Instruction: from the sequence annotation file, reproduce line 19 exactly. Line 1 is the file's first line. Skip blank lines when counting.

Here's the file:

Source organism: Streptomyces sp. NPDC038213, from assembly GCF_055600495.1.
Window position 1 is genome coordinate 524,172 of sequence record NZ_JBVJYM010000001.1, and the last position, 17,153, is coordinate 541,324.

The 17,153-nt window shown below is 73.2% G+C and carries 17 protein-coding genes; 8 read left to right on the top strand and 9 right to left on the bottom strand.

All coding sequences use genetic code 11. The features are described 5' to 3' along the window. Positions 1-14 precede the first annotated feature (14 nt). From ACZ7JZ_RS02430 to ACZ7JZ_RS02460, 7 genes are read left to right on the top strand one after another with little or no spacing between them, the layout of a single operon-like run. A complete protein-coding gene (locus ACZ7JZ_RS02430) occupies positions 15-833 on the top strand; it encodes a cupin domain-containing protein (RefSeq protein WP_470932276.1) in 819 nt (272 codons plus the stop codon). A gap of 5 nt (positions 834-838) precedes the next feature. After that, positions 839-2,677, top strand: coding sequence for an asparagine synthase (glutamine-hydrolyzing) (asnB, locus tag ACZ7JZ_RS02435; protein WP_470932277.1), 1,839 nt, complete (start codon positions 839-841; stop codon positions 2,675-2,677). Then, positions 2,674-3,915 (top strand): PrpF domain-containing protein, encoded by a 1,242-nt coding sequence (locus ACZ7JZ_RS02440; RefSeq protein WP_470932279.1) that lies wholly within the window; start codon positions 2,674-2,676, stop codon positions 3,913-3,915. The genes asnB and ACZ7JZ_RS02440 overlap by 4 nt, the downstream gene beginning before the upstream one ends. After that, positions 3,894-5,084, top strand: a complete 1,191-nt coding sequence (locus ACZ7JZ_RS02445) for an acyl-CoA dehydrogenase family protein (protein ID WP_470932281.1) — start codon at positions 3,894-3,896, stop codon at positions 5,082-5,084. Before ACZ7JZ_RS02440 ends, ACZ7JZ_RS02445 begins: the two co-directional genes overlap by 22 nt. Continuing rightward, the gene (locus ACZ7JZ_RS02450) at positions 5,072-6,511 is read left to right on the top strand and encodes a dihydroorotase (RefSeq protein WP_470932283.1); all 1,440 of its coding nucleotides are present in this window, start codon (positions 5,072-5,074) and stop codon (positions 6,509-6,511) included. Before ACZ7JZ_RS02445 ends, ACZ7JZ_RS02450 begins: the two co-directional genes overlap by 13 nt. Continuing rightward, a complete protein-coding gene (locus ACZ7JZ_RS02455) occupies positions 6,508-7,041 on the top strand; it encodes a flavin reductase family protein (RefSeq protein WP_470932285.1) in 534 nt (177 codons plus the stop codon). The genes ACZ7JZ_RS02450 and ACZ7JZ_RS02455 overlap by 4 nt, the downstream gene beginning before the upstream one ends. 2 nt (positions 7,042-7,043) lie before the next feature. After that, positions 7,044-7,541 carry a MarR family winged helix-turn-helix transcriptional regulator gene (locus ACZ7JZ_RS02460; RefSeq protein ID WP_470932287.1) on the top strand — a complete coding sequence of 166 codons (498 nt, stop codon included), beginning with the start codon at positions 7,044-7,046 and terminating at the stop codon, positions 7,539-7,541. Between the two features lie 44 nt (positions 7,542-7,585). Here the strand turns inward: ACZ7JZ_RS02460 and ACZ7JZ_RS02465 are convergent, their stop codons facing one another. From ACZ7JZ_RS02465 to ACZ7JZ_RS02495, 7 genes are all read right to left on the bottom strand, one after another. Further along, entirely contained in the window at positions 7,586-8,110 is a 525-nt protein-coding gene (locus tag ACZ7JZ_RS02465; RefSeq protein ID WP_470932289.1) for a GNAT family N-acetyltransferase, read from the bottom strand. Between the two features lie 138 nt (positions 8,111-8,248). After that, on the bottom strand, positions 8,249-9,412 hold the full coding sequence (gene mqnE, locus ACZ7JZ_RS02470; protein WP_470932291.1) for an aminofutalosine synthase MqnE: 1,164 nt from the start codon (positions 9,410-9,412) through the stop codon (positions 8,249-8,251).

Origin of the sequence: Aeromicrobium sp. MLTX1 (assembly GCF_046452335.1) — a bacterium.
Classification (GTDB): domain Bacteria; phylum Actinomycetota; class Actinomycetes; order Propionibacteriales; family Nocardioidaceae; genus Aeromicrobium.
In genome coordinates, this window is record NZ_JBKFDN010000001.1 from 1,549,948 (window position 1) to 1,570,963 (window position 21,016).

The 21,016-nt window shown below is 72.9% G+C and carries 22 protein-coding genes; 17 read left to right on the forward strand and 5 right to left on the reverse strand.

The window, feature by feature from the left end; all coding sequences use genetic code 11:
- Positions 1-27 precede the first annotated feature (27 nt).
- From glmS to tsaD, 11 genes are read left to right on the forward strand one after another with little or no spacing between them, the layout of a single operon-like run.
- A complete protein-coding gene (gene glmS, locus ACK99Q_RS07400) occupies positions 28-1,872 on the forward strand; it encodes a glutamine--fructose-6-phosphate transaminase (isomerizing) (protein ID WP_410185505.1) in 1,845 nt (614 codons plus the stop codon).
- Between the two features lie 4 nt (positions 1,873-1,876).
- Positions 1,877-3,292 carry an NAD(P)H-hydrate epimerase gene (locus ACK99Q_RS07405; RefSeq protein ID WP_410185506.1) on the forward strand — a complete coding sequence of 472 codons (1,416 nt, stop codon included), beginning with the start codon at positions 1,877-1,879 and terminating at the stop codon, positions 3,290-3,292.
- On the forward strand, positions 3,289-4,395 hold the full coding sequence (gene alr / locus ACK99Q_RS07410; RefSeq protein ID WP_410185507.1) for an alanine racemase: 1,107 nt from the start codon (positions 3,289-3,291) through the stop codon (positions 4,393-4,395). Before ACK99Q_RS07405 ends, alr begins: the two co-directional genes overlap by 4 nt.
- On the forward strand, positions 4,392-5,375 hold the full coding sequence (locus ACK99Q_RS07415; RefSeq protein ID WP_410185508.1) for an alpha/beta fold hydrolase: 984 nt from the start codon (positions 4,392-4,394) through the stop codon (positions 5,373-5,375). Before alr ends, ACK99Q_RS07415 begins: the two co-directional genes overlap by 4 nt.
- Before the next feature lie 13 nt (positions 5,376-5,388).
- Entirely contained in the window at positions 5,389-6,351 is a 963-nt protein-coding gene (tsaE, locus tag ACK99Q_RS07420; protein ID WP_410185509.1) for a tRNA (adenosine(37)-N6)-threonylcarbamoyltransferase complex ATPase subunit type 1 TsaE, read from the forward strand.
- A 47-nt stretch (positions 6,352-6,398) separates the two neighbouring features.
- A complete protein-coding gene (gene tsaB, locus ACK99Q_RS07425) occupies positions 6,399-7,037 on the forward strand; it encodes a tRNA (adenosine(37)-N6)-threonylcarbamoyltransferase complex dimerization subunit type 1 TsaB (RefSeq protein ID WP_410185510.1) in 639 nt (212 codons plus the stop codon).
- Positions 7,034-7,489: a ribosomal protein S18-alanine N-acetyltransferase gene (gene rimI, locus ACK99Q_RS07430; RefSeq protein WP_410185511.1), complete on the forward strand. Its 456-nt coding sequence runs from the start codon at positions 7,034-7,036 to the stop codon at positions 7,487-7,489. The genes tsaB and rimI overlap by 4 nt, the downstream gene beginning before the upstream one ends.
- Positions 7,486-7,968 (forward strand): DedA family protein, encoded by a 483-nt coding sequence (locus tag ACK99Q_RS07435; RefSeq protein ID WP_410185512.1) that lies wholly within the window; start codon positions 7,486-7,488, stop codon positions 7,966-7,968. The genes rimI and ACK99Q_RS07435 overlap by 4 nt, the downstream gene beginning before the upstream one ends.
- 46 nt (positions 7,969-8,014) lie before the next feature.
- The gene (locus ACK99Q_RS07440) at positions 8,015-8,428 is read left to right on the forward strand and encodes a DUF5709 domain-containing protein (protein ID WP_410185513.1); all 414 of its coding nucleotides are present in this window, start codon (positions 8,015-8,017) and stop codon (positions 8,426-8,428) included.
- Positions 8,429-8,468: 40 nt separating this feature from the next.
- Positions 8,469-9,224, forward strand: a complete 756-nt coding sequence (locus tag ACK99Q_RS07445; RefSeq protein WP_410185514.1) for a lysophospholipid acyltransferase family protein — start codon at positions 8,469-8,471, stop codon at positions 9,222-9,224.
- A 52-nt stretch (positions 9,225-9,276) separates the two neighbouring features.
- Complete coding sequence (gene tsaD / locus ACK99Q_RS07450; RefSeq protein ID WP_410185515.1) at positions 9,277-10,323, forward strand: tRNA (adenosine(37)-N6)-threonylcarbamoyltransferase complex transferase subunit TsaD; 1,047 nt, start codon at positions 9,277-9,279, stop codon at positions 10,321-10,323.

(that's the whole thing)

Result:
- A 47-nt stretch (positions 6,352-6,398) separates the two neighbouring features.